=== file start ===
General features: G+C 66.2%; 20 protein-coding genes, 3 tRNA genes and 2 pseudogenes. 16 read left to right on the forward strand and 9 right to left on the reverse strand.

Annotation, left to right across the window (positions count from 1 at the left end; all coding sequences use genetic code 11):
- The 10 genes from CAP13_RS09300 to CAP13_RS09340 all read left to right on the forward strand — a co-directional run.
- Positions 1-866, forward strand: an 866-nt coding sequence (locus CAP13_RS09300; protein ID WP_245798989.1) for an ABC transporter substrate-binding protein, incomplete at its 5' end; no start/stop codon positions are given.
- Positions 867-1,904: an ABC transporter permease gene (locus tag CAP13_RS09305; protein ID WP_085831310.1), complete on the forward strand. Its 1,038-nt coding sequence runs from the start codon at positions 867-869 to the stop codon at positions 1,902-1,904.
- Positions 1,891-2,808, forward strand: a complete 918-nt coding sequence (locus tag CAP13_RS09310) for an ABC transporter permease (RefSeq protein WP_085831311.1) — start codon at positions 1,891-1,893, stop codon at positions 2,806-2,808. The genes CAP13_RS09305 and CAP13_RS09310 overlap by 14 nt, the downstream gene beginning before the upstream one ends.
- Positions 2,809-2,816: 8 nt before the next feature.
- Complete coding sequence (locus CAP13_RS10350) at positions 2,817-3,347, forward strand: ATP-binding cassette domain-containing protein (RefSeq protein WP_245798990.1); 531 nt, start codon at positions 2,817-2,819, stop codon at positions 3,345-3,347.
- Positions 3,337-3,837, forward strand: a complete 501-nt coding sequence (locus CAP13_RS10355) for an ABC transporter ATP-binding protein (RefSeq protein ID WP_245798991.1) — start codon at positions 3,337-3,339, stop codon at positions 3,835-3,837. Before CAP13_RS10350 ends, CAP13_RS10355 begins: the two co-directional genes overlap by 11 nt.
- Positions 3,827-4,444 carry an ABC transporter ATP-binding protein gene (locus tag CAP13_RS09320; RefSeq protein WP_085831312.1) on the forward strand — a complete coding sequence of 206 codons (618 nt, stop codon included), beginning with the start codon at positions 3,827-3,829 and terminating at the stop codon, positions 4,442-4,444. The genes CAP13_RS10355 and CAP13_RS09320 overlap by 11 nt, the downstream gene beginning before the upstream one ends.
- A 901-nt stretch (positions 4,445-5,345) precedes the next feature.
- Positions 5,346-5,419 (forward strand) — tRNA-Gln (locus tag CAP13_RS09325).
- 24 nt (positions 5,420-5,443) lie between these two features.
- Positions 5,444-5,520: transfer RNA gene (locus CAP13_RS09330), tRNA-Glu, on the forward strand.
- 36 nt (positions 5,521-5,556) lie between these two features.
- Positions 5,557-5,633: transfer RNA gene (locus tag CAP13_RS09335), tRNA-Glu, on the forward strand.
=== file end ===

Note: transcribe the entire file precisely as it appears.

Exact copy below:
General features: G+C 66.2%; 20 protein-coding genes, 3 tRNA genes and 2 pseudogenes. 16 read left to right on the forward strand and 9 right to left on the reverse strand.

Annotation, left to right across the window (positions count from 1 at the left end; all coding sequences use genetic code 11):
- The 10 genes from CAP13_RS09300 to CAP13_RS09340 all read left to right on the forward strand — a co-directional run.
- Positions 1-866, forward strand: an 866-nt coding sequence (locus CAP13_RS09300; protein ID WP_245798989.1) for an ABC transporter substrate-binding protein, incomplete at its 5' end; no start/stop codon positions are given.
- Positions 867-1,904: an ABC transporter permease gene (locus tag CAP13_RS09305; protein ID WP_085831310.1), complete on the forward strand. Its 1,038-nt coding sequence runs from the start codon at positions 867-869 to the stop codon at positions 1,902-1,904.
- Positions 1,891-2,808, forward strand: a complete 918-nt coding sequence (locus tag CAP13_RS09310) for an ABC transporter permease (RefSeq protein WP_085831311.1) — start codon at positions 1,891-1,893, stop codon at positions 2,806-2,808. The genes CAP13_RS09305 and CAP13_RS09310 overlap by 14 nt, the downstream gene beginning before the upstream one ends.
- Positions 2,809-2,816: 8 nt before the next feature.
- Complete coding sequence (locus CAP13_RS10350) at positions 2,817-3,347, forward strand: ATP-binding cassette domain-containing protein (RefSeq protein WP_245798990.1); 531 nt, start codon at positions 2,817-2,819, stop codon at positions 3,345-3,347.
- Positions 3,337-3,837, forward strand: a complete 501-nt coding sequence (locus CAP13_RS10355) for an ABC transporter ATP-binding protein (RefSeq protein ID WP_245798991.1) — start codon at positions 3,337-3,339, stop codon at positions 3,835-3,837. Before CAP13_RS10350 ends, CAP13_RS10355 begins: the two co-directional genes overlap by 11 nt.
- Positions 3,827-4,444 carry an ABC transporter ATP-binding protein gene (locus tag CAP13_RS09320; RefSeq protein WP_085831312.1) on the forward strand — a complete coding sequence of 206 codons (618 nt, stop codon included), beginning with the start codon at positions 3,827-3,829 and terminating at the stop codon, positions 4,442-4,444. The genes CAP13_RS10355 and CAP13_RS09320 overlap by 11 nt, the downstream gene beginning before the upstream one ends.
- A 901-nt stretch (positions 4,445-5,345) precedes the next feature.
- Positions 5,346-5,419 (forward strand) — tRNA-Gln (locus tag CAP13_RS09325).
- 24 nt (positions 5,420-5,443) lie between these two features.
- Positions 5,444-5,520: transfer RNA gene (locus CAP13_RS09330), tRNA-Glu, on the forward strand.
- 36 nt (positions 5,521-5,556) lie between these two features.
- Positions 5,557-5,633: transfer RNA gene (locus tag CAP13_RS09335), tRNA-Glu, on the forward strand.